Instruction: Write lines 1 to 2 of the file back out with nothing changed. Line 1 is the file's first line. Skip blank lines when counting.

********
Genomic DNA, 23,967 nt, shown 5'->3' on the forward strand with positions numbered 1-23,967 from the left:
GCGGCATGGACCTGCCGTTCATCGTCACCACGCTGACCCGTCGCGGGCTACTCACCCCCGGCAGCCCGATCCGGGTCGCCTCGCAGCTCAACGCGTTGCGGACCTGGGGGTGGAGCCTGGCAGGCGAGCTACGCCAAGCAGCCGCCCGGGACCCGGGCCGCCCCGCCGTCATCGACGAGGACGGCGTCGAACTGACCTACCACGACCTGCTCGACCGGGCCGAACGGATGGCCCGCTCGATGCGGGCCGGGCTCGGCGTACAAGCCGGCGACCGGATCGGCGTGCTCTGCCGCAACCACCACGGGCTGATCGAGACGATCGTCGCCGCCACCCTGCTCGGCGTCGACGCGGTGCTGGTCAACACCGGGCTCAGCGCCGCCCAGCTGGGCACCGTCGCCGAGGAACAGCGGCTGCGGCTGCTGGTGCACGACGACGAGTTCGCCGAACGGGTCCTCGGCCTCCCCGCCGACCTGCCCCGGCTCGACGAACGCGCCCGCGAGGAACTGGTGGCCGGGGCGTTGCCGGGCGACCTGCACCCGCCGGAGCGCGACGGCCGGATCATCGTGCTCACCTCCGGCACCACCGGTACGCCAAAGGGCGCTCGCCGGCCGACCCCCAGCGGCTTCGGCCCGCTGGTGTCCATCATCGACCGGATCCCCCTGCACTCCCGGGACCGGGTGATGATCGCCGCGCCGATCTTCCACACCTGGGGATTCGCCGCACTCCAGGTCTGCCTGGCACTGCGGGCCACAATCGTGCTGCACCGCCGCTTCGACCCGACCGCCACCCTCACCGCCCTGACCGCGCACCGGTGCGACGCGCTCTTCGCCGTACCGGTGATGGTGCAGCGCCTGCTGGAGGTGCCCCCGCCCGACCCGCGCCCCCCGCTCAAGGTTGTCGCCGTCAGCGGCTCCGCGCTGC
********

Genomic DNA, 23,967 nt, shown 5'->3' on the forward strand with positions numbered 1-23,967 from the left:
GCGGCATGGACCTGCCGTTCATCGTCACCACGCTGACCCGTCGCGGGCTACTCACCCCCGGCAGCCCGATCCGGGTCGCCTCGCAGCTCAACGCGTTGCGGACCTGGGGGTGGAGCCTGGCAGGCGAGCTACGCCAAGCAGCCGCCCGGGACCCGGGCCGCCCCGCCGTCATCGACGAGGACGGCGTCGAACTGACCTACCACGACCTGCTCGACCGGGCCGAACGGATGGCCCGCTCGATGCGGGCCGGGCTCGGCGTACAAGCCGGCGACCGGATCGGCGTGCTCTGCCGCAACCACCACGGGCTGATCGAGACGATCGTCGCCGCCACCCTGCTCGGCGTCGACGCGGTGCTGGTCAACACCGGGCTCAGCGCCGCCCAGCTGGGCACCGTCGCCGAGGAACAGCGGCTGCGGCTGCTGGTGCACGACGACGAGTTCGCCGAACGGGTCCTCGGCCTCCCCGCCGACCTGCCCCGGCTCGACGAACGCGCCCGCGAGGAACTGGTGGCCGGGGCGTTGCCGGGCGACCTGCACCCGCCGGAGCGCGACGGCCGGATCATCGTGCTCACCTCCGGCACCACCGGTACGCCAAAGGGCGCTCGCCGGCCGACCCCCAGCGGCTTCGGCCCGCTGGTGTCCATCATCGACCGGATCCCCCTGCACTCCCGGGACCGGGTGATGATCGCCGCGCCGATCTTCCACACCTGGGGATTCGCCGCACTCCAGGTCTGCCTGGCACTGCGGGCCACAATCGTGCTGCACCGCCGCTTCGACCCGACCGCCACCCTCACCGCCCTGACCGCGCACCGGTGCGACGCGCTCTTCGCCGTACCGGTGATGGTGCAGCGCCTGCTGGAGGTGCCCCCGCCCGACCCGCGCCCCCCGCTCAAGGTTGTCGCCGTCAGCGGCTCCGCGCTGC